On Feb 7, 2024
As we move away from the COVID-19 pandemic, the effects on student learning become more apparent and the number of referrals is increasing. How can educators and evaluators work together with parents and adapt to this adjustment?
Numerous studies have documented the negative impacts on student achievement and social and emotional adjustment following learning disruption during COVID-19. If you work Preschool – Grade 12, this is likely something you’re painfully aware of!
Like me, maybe you’ve also noticed how parent perceptions of their children’s development and progress have been impacted. What transpires based on these perceptions likely varies depending on your location, community resources, and how parents manage their child’s education and development.
Many educators work in environments where local norms and expectations emphasize overachievement. As a result, sometimes a misunderstanding or lack of appreciation for the time needed to “catch up” following educational disruption exists. At child study meetings for elementary school students, it seems rare to hear Mr. or Ms. Doe say that they “want to give their child more time to respond to regular instruction or interventions” following Covid. In meetings for younger children, the number who seem to present with social-emotional concerns is astoundingly high.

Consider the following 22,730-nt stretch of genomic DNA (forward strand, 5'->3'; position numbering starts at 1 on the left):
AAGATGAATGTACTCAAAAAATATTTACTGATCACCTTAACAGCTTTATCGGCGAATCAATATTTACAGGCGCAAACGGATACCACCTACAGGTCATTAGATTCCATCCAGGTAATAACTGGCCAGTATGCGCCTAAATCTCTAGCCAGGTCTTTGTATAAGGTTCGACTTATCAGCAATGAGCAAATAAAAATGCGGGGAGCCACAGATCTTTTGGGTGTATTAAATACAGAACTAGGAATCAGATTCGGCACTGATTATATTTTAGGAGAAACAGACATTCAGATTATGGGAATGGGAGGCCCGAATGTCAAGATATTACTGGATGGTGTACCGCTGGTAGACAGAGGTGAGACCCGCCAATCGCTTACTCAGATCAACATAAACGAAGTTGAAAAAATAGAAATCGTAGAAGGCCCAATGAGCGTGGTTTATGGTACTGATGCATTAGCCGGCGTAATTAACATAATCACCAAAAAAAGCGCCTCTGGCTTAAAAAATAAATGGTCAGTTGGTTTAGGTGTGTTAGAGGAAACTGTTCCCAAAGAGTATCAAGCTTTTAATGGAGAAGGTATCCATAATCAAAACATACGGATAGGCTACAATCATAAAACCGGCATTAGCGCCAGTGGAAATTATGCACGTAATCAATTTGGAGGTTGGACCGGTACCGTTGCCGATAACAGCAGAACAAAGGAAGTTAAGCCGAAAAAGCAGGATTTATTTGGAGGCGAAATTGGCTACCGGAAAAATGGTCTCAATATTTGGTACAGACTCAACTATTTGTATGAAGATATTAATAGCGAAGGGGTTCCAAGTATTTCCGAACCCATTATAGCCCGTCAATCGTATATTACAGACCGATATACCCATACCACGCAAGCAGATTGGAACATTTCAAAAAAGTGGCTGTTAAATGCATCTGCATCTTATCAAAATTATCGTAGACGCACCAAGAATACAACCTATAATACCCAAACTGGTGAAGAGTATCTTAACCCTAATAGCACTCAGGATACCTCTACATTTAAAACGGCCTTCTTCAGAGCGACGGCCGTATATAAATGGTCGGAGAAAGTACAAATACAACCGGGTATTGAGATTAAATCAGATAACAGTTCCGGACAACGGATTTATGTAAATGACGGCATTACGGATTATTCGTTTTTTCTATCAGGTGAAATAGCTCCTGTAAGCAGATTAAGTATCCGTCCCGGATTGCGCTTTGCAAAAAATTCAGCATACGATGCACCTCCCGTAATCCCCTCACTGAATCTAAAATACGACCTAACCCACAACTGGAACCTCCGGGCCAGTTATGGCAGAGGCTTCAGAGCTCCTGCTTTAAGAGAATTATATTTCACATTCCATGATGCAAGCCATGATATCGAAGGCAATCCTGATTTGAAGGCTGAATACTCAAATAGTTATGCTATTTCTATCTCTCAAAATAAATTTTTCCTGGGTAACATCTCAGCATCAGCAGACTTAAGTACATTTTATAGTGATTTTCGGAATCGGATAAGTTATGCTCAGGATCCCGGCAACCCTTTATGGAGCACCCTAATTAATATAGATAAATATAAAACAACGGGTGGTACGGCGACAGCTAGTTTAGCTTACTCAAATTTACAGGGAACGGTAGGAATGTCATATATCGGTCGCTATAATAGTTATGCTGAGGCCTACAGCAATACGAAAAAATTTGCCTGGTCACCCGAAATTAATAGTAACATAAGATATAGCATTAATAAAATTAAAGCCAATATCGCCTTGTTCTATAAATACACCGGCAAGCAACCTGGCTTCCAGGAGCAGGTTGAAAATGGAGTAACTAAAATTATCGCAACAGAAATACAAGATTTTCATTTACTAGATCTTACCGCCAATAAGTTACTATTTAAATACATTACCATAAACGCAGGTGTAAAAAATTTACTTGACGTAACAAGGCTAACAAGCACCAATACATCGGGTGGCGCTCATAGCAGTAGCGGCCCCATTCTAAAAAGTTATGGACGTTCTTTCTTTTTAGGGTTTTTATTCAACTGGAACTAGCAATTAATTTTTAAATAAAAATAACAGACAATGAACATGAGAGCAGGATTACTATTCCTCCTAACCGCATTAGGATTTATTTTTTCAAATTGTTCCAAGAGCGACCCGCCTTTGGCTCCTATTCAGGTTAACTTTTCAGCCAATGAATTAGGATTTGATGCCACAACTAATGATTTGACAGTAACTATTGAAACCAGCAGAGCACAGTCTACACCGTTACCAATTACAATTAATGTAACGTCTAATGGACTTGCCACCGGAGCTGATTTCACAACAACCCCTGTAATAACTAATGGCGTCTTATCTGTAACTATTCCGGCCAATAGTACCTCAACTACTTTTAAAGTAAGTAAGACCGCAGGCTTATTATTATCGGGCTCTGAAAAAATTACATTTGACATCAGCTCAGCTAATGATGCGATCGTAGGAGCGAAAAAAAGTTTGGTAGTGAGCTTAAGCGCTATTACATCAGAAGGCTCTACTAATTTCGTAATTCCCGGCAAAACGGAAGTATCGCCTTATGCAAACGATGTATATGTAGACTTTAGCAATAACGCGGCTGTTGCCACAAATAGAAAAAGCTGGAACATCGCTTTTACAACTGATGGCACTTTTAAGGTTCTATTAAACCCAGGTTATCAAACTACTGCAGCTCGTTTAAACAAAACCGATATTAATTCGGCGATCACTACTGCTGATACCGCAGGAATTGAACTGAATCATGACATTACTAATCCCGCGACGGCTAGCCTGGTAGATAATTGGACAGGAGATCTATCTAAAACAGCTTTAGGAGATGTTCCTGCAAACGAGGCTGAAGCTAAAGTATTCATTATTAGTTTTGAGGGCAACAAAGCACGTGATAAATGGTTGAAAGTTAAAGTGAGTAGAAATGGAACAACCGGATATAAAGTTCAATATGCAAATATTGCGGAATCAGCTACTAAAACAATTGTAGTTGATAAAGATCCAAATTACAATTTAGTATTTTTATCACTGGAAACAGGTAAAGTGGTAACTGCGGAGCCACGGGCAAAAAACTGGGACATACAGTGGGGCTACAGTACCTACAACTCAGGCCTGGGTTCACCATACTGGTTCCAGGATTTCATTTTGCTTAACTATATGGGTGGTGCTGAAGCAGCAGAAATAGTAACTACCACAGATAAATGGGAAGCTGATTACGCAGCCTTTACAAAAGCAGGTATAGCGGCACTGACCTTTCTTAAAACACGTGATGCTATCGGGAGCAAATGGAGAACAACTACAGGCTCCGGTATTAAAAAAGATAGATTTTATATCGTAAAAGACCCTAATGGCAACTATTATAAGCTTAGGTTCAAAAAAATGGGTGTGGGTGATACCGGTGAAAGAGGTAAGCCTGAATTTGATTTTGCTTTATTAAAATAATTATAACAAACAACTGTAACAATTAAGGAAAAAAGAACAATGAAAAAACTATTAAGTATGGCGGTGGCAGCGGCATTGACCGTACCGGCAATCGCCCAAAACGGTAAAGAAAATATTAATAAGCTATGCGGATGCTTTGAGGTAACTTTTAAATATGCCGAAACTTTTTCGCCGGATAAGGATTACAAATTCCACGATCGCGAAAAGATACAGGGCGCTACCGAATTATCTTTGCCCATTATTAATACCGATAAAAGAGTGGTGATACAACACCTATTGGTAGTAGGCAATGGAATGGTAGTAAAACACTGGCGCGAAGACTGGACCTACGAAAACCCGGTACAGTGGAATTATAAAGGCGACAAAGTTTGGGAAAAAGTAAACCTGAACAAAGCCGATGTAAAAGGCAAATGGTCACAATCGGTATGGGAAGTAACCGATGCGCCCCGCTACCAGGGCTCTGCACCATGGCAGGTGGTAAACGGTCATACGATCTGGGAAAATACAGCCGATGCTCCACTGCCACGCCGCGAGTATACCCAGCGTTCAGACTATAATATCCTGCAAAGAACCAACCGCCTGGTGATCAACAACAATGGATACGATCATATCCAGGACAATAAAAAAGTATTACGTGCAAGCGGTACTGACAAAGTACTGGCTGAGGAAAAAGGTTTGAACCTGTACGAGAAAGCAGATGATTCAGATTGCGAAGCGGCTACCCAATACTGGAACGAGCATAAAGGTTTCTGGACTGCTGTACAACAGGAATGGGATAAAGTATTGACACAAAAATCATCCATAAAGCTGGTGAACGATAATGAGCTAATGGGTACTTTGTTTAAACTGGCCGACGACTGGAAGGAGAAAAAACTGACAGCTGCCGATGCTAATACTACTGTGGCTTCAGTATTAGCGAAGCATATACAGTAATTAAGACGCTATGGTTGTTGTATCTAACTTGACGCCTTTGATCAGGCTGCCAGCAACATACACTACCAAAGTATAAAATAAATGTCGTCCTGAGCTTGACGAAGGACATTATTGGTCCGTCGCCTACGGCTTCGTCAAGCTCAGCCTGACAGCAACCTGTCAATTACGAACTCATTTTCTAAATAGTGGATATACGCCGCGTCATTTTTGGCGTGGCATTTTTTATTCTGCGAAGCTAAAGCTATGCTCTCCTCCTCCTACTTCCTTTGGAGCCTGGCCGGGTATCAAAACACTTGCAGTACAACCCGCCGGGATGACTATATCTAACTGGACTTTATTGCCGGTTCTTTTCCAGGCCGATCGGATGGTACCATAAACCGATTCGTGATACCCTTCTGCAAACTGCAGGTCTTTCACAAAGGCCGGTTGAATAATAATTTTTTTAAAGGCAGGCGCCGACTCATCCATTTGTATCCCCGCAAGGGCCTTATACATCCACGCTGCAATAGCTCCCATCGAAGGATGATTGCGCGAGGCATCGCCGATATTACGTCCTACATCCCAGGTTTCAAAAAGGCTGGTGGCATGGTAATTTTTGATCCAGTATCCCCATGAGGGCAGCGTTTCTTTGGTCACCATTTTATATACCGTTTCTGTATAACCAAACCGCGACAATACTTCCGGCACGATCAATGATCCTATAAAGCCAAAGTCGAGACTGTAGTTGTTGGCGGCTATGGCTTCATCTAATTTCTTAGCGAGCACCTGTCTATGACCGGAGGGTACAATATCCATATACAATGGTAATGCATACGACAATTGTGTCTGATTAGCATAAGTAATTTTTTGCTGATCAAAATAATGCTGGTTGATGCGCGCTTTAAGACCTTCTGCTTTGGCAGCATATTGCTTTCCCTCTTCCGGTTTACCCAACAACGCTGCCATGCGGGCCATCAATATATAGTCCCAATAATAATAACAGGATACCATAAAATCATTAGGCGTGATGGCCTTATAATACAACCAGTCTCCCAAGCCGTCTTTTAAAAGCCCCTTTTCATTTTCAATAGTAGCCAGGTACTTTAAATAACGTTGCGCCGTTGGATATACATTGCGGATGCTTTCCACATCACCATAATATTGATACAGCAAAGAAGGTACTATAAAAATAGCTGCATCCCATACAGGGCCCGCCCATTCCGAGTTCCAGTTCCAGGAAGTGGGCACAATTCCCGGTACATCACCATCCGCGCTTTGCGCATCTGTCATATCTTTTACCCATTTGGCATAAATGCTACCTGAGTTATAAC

Data from NWEA (2023), for example, shows that, in nearly all grades:
- achievement gains during 2022–23 fell short of pre-pandemic trends, stalling progress toward recovery.
- significant achievement gaps persisted at the end of the 2022–2023 school year.
- and, comparing across race/ethnicity groups, marginalized students remain the furthest from recovery.
Based on work with numerous LEAs, I’m hearing that referrals are much higher at this point in the school year than in years past. While not all referrals are from parents, staff report up to 2-3 times the number of referrals in the first quarter as compared to prior years! Despite long waiting lists for many private supports, parents with the means to afford it often come to Child Study meetings with private evaluations that suggest the presence of a disability based on DSM/ICD criteria.
So, how should we work together with our education colleagues and with parents during this process?
First, we obviously must understand the nature of any referral so that we act in good faith and apply the appropriate federal, state, and local mandates. As we accomplish this task, the following should be considered:
1. In addition to Child Find requirements, our schoolwide and community intervention programs, play an enormous role.